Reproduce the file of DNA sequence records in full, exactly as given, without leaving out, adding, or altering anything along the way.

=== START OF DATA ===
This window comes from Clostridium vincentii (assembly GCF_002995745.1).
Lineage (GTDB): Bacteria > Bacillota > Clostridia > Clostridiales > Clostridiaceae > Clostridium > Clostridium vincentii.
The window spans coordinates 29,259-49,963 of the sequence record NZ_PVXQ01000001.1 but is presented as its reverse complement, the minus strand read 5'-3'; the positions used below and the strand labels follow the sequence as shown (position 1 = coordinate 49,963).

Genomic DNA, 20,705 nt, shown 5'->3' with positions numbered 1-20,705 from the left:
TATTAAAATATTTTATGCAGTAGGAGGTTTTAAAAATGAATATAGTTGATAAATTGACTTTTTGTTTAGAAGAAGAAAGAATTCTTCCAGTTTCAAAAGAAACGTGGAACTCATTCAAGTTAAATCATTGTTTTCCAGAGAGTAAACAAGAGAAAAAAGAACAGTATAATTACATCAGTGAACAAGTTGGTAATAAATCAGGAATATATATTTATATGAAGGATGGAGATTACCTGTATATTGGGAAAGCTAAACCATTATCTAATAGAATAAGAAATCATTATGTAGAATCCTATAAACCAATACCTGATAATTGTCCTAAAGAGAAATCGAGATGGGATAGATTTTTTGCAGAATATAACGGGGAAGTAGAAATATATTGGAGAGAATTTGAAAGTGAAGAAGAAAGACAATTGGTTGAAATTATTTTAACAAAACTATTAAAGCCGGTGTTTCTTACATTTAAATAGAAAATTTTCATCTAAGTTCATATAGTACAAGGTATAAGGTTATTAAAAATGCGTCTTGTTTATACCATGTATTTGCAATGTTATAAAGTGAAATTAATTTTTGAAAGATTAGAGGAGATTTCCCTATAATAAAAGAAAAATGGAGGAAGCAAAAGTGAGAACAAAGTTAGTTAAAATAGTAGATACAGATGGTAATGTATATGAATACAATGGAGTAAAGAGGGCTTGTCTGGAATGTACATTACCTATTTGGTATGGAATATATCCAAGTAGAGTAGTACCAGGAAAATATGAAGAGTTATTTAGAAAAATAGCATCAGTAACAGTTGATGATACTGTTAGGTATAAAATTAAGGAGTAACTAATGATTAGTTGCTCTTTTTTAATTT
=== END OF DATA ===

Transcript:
This window comes from Clostridium vincentii (assembly GCF_002995745.1).
Lineage (GTDB): Bacteria > Bacillota > Clostridia > Clostridiales > Clostridiaceae > Clostridium > Clostridium vincentii.
The window spans coordinates 29,259-49,963 of the sequence record NZ_PVXQ01000001.1 but is presented as its reverse complement, the minus strand read 5'-3'; the positions used below and the strand labels follow the sequence as shown (position 1 = coordinate 49,963).

Genomic DNA, 20,705 nt, shown 5'->3' with positions numbered 1-20,705 from the left:
TATTAAAATATTTTATGCAGTAGGAGGTTTTAAAAATGAATATAGTTGATAAATTGACTTTTTGTTTAGAAGAAGAAAGAATTCTTCCAGTTTCAAAAGAAACGTGGAACTCATTCAAGTTAAATCATTGTTTTCCAGAGAGTAAACAAGAGAAAAAAGAACAGTATAATTACATCAGTGAACAAGTTGGTAATAAATCAGGAATATATATTTATATGAAGGATGGAGATTACCTGTATATTGGGAAAGCTAAACCATTATCTAATAGAATAAGAAATCATTATGTAGAATCCTATAAACCAATACCTGATAATTGTCCTAAAGAGAAATCGAGATGGGATAGATTTTTTGCAGAATATAACGGGGAAGTAGAAATATATTGGAGAGAATTTGAAAGTGAAGAAGAAAGACAATTGGTTGAAATTATTTTAACAAAACTATTAAAGCCGGTGTTTCTTACATTTAAATAGAAAATTTTCATCTAAGTTCATATAGTACAAGGTATAAGGTTATTAAAAATGCGTCTTGTTTATACCATGTATTTGCAATGTTATAAAGTGAAATTAATTTTTGAAAGATTAGAGGAGATTTCCCTATAATAAAAGAAAAATGGAGGAAGCAAAAGTGAGAACAAAGTTAGTTAAAATAGTAGATACAGATGGTAATGTATATGAATACAATGGAGTAAAGAGGGCTTGTCTGGAATGTACATTACCTATTTGGTATGGAATATATCCAAGTAGAGTAGTACCAGGAAAATATGAAGAGTTATTTAGAAAAATAGCATCAGTAACAGTTGATGATACTGTTAGGTATAAAATTAAGGAGTAACTAATGATTAGTTGCTCTTTTTTAATTT